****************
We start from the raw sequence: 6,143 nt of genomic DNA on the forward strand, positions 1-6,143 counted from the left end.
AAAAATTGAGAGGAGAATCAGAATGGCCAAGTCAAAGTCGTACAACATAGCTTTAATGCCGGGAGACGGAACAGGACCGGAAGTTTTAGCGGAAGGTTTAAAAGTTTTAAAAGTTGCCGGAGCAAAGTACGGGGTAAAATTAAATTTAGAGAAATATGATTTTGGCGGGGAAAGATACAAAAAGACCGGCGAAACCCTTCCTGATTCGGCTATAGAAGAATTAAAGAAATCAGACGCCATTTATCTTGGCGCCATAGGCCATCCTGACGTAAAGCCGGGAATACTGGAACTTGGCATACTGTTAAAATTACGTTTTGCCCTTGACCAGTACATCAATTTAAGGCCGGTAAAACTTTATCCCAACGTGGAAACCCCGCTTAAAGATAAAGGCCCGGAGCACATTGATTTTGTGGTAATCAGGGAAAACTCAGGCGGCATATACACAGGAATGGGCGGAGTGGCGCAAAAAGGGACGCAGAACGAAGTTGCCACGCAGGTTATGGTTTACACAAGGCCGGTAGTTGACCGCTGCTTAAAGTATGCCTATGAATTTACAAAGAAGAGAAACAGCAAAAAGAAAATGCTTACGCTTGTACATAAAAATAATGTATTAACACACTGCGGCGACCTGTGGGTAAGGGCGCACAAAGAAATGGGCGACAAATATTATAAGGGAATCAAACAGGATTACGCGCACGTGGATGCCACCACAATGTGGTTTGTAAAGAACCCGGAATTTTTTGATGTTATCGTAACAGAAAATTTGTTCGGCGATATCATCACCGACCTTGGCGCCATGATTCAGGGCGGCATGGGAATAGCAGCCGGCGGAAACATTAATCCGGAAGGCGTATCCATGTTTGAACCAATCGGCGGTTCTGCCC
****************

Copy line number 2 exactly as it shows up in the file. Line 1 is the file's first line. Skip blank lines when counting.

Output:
AAAAATTGAGAGGAGAATCAGAATGGCCAAGTCAAAGTCGTACAACATAGCTTTAATGCCGGGAGACGGAACAGGACCGGAAGTTTTAGCGGAAGGTTTAAAAGTTTTAAAAGTTGCCGGAGCAAAGTACGGGGTAAAATTAAATTTAGAGAAATATGATTTTGGCGGGGAAAGATACAAAAAGACCGGCGAAACCCTTCCTGATTCGGCTATAGAAGAATTAAAGAAATCAGACGCCATTTATCTTGGCGCCATAGGCCATCCTGACGTAAAGCCGGGAATACTGGAACTTGGCATACTGTTAAAATTACGTTTTGCCCTTGACCAGTACATCAATTTAAGGCCGGTAAAACTTTATCCCAACGTGGAAACCCCGCTTAAAGATAAAGGCCCGGAGCACATTGATTTTGTGGTAATCAGGGAAAACTCAGGCGGCATATACACAGGAATGGGCGGAGTGGCGCAAAAAGGGACGCAGAACGAAGTTGCCACGCAGGTTATGGTTTACACAAGGCCGGTAGTTGACCGCTGCTTAAAGTATGCCTATGAATTTACAAAGAAGAGAAACAGCAAAAAGAAAATGCTTACGCTTGTACATAAAAATAATGTATTAACACACTGCGGCGACCTGTGGGTAAGGGCGCACAAAGAAATGGGCGACAAATATTATAAGGGAATCAAACAGGATTACGCGCACGTGGATGCCACCACAATGTGGTTTGTAAAGAACCCGGAATTTTTTGATGTTATCGTAACAGAAAATTTGTTCGGCGATATCATCACCGACCTTGGCGCCATGATTCAGGGCGGCATGGGAATAGCAGCCGGCGGAAACATTAATCCGGAAGGCGTATCCATGTTTGAACCAATCGGCGGTTCTGCCC